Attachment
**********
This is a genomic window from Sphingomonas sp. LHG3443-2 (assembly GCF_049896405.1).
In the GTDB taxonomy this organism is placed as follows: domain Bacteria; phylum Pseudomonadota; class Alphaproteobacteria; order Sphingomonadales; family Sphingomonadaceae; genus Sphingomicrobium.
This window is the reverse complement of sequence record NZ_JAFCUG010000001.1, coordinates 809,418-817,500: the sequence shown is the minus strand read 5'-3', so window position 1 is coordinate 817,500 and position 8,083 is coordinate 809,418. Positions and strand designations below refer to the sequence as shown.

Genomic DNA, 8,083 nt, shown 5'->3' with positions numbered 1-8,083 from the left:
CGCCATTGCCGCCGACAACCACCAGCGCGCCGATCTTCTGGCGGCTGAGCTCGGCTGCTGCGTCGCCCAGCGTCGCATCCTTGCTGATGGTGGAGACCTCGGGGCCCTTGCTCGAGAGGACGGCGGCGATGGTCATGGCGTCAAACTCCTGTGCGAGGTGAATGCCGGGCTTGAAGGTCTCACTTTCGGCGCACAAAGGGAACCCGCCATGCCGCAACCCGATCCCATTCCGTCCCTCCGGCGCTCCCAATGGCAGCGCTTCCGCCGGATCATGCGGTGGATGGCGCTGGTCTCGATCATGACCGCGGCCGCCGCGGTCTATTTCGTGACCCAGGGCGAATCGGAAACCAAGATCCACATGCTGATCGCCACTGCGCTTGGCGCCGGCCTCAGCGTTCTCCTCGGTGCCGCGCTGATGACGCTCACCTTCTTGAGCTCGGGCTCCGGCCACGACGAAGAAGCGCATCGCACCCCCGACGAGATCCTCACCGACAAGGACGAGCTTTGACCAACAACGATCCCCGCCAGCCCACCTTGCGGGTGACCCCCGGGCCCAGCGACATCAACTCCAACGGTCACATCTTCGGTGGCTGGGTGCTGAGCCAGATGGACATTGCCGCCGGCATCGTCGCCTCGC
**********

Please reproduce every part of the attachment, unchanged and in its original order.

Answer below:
This is a genomic window from Sphingomonas sp. LHG3443-2 (assembly GCF_049896405.1).
In the GTDB taxonomy this organism is placed as follows: domain Bacteria; phylum Pseudomonadota; class Alphaproteobacteria; order Sphingomonadales; family Sphingomonadaceae; genus Sphingomicrobium.
This window is the reverse complement of sequence record NZ_JAFCUG010000001.1, coordinates 809,418-817,500: the sequence shown is the minus strand read 5'-3', so window position 1 is coordinate 817,500 and position 8,083 is coordinate 809,418. Positions and strand designations below refer to the sequence as shown.

Genomic DNA, 8,083 nt, shown 5'->3' with positions numbered 1-8,083 from the left:
CGCCATTGCCGCCGACAACCACCAGCGCGCCGATCTTCTGGCGGCTGAGCTCGGCTGCTGCGTCGCCCAGCGTCGCATCCTTGCTGATGGTGGAGACCTCGGGGCCCTTGCTCGAGAGGACGGCGGCGATGGTCATGGCGTCAAACTCCTGTGCGAGGTGAATGCCGGGCTTGAAGGTCTCACTTTCGGCGCACAAAGGGAACCCGCCATGCCGCAACCCGATCCCATTCCGTCCCTCCGGCGCTCCCAATGGCAGCGCTTCCGCCGGATCATGCGGTGGATGGCGCTGGTCTCGATCATGACCGCGGCCGCCGCGGTCTATTTCGTGACCCAGGGCGAATCGGAAACCAAGATCCACATGCTGATCGCCACTGCGCTTGGCGCCGGCCTCAGCGTTCTCCTCGGTGCCGCGCTGATGACGCTCACCTTCTTGAGCTCGGGCTCCGGCCACGACGAAGAAGCGCATCGCACCCCCGACGAGATCCTCACCGACAAGGACGAGCTTTGACCAACAACGATCCCCGCCAGCCCACCTTGCGGGTGACCCCCGGGCCCAGCGACATCAACTCCAACGGTCACATCTTCGGTGGCTGGGTGCTGAGCCAGATGGACATTGCCGCCGGCATCGTCGCCTCGC